AT&T, Verizon and the GSMA are under investigation by the DoJ, under suspicion of making it harder for subscribers to seamlessly move between carriers, by locking new eSIM user identity technology to their networks.
Embedded Subscriber Identity Management -- or eSIM -- is supposed to be the latest alternative to the humble SIM card, which maintains the user's details on their phone, to be easily updated if the user decides to another carrier instead.
The New York Times first reported the U.S. Department of Justice has launched an anti-trust investigation into AT&T Inc. (NYSE: T), Verizon Communications Inc. (NYSE: VZ) and trade organization, the GSM Association (GSMA) . The DoJ is looking into potential collusion between the trio to hinder eSIM technology, the NY Times says, citing sources.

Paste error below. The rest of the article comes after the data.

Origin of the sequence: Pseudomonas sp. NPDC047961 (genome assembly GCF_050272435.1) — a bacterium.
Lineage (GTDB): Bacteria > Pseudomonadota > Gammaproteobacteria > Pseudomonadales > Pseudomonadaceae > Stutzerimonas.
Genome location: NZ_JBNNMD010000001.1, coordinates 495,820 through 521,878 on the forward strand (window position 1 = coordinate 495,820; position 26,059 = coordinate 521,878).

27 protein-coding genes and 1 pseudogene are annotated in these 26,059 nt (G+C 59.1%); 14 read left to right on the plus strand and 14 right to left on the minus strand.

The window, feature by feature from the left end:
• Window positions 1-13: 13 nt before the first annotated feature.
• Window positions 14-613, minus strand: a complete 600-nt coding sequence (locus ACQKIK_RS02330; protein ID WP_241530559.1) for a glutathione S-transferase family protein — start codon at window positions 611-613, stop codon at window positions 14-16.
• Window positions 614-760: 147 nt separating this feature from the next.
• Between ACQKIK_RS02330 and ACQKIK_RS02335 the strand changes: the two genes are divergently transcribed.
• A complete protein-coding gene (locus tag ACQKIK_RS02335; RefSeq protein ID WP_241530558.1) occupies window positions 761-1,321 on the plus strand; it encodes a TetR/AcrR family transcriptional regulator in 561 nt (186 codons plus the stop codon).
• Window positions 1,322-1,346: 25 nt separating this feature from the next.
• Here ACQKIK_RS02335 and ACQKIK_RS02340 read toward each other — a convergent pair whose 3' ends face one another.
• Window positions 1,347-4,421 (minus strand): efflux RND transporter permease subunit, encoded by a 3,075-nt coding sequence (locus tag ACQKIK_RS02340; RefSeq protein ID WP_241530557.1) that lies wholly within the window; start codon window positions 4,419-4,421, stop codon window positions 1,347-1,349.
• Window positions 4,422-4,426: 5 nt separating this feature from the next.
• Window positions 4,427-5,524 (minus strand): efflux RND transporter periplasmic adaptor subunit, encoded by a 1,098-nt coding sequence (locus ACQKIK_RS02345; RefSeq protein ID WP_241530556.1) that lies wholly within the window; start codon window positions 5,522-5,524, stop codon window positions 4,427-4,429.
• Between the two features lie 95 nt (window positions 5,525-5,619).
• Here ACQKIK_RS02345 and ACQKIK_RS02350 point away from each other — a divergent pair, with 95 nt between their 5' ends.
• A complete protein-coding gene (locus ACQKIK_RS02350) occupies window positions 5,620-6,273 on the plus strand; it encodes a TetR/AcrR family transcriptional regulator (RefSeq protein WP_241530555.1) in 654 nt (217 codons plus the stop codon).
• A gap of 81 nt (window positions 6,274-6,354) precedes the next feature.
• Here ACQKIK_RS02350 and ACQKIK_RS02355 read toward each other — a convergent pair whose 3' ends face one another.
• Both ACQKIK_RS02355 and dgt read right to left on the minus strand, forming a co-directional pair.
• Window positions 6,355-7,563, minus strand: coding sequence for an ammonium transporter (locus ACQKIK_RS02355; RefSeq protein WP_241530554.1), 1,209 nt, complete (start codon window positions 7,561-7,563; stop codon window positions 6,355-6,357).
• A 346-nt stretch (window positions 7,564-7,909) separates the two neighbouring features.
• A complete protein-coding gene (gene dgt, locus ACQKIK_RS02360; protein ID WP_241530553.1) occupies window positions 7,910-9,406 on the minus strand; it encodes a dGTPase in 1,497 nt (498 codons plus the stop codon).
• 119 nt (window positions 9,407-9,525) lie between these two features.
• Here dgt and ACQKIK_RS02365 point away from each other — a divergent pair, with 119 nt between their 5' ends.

THe GSMA responded Monday, putting the development of the latest eSIM specification on hold, "pending the completion of an investigation by the United States Department of Justice." The GSMA says it is cooperating fully with the investigation.
The group said in a statement:
- This standard contains a wide range of features, including the option for the eSIM to be locked. In the United States, consumers would have this option; however, they would need to explicitly consent to this under specific commercial agreements with their mobile operator, for example when purchasing a subsidised device.
Carriers in the US have long locked subscriber phones to their network. Making it far more of a drag to switch carriers if you want to, and helping carriers prevent so-called user "churn."
In particular, eSIM technology has debuted in high-end phones and devices, such as the latest Apple iPhones or Google Pixel 2. This suggests that any lock on an eSIM would make it more difficult for some of an operator's more lucrative customers to move to another network.
— Dan Jones, Mobile Editor, Light Reading